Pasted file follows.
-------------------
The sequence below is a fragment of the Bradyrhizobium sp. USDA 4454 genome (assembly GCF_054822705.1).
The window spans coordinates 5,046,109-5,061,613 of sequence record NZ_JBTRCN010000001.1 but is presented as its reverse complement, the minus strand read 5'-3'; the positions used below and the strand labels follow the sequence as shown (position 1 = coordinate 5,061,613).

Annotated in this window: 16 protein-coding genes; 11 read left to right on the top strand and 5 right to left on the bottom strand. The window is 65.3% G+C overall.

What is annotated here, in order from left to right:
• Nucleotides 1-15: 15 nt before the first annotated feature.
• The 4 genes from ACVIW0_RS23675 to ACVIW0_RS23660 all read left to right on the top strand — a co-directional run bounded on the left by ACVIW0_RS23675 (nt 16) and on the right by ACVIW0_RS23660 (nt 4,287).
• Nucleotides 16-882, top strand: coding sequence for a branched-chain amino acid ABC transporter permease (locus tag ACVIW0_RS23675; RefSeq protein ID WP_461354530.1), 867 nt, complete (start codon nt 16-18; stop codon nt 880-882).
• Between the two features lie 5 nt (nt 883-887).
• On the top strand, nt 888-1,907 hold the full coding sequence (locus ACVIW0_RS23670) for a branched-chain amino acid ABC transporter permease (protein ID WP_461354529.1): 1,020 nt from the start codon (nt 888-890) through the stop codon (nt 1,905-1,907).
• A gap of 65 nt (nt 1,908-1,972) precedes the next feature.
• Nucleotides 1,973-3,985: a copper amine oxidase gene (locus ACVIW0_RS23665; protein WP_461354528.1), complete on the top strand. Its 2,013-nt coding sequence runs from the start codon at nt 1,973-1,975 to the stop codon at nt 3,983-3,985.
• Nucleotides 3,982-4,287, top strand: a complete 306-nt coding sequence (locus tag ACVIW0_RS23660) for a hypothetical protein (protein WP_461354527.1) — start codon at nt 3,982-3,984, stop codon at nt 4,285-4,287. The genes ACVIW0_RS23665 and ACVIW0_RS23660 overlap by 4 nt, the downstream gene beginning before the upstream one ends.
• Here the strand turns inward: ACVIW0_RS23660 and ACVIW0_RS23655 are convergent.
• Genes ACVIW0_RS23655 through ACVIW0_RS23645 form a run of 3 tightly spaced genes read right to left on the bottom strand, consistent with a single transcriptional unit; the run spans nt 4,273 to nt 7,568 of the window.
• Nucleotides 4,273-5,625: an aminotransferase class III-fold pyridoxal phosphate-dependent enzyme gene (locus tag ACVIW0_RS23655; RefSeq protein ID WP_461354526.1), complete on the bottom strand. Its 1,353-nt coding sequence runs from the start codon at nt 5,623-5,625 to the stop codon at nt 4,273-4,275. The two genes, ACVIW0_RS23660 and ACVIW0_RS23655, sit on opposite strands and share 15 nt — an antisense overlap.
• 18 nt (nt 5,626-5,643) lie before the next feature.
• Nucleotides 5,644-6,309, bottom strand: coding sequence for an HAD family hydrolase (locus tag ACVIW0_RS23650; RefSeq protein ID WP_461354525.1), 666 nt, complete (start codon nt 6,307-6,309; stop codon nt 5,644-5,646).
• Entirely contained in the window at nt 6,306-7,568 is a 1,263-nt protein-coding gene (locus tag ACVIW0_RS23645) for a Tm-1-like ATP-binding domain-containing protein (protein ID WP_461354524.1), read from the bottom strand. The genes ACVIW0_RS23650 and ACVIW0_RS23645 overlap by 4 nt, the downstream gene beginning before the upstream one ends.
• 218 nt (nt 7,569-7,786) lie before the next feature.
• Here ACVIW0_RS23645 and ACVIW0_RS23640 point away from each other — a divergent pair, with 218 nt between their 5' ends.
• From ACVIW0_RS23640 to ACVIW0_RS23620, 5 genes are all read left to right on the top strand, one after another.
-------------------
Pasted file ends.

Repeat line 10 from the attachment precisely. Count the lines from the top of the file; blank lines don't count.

• A gap of 65 nt (nt 1,908-1,972) precedes the next feature.